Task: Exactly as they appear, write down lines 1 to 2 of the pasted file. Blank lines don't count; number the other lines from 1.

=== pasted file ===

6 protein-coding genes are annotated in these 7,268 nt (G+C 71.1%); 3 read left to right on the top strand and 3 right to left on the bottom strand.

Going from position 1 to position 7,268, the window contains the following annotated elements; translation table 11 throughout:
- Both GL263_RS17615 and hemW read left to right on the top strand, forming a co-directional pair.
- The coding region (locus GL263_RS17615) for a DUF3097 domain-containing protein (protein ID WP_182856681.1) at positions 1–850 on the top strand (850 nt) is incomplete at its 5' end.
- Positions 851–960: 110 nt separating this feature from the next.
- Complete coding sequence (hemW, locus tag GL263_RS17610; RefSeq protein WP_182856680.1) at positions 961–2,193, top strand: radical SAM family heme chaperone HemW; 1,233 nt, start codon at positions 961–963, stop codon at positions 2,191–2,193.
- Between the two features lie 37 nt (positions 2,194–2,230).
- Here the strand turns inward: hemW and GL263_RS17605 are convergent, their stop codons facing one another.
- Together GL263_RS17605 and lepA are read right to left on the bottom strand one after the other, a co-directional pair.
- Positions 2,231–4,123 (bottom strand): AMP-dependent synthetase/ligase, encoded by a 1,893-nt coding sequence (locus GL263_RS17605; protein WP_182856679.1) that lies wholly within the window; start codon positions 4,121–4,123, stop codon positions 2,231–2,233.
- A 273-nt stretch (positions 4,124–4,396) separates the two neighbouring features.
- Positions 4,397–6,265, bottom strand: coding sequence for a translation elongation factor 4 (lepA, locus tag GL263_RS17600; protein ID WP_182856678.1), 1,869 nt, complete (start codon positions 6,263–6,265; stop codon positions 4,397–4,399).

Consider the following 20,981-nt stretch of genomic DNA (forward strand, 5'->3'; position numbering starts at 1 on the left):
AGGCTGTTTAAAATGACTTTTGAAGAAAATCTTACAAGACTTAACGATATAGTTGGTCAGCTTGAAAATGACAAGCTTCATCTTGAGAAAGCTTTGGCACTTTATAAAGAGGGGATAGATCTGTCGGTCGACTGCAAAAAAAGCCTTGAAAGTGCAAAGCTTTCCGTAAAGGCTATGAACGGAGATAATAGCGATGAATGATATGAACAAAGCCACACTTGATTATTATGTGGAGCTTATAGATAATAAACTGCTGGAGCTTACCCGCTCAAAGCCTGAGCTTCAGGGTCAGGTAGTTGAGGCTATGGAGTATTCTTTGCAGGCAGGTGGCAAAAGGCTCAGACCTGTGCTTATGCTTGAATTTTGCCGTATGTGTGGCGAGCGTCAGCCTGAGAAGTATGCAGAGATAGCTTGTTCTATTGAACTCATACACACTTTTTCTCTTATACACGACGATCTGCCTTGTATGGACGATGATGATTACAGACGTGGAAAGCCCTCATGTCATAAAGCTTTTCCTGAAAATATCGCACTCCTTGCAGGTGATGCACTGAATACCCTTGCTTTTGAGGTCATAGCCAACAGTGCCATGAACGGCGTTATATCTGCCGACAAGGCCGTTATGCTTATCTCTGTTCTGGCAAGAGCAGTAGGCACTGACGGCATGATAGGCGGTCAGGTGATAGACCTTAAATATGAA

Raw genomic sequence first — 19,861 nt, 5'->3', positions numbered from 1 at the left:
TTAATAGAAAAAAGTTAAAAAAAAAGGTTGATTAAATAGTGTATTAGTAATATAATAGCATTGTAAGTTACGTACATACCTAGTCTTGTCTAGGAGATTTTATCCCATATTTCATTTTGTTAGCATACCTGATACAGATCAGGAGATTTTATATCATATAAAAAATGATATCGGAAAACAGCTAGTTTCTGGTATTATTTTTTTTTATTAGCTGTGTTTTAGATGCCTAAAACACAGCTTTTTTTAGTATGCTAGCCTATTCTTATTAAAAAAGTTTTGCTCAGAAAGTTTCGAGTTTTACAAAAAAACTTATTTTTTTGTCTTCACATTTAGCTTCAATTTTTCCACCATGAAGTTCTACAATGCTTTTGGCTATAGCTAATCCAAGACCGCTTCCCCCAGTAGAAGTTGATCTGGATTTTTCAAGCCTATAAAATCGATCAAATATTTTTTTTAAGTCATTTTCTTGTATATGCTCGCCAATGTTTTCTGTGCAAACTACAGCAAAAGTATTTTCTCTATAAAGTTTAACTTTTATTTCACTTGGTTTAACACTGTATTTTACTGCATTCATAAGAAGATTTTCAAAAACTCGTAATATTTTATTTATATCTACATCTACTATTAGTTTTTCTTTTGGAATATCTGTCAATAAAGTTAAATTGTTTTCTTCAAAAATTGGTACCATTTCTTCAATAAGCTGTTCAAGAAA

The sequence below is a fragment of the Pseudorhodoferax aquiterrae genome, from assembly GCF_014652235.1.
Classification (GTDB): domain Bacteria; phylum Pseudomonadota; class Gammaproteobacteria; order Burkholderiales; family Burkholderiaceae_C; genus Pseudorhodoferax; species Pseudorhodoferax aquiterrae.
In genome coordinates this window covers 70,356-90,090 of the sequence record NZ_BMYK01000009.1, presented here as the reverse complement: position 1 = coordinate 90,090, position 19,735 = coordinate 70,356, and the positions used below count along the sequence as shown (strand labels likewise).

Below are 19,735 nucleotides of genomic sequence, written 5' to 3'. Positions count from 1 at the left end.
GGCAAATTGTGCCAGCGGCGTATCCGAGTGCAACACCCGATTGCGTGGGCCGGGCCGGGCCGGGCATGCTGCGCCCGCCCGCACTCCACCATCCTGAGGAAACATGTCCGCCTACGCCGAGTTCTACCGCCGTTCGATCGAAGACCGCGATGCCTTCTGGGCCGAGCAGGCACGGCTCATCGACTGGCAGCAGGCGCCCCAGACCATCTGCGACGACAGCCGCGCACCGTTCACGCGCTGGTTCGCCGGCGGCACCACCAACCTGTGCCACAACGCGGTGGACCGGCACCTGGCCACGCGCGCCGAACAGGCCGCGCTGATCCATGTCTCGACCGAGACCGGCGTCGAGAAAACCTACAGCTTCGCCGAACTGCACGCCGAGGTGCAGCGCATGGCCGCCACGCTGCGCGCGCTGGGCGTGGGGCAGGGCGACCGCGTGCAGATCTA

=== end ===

6 protein-coding genes are annotated in these 7,268 nt (G+C 71.1%); 3 read left to right on the top strand and 3 right to left on the bottom strand.

Going from position 1 to position 7,268, the window contains the following annotated elements; translation table 11 throughout: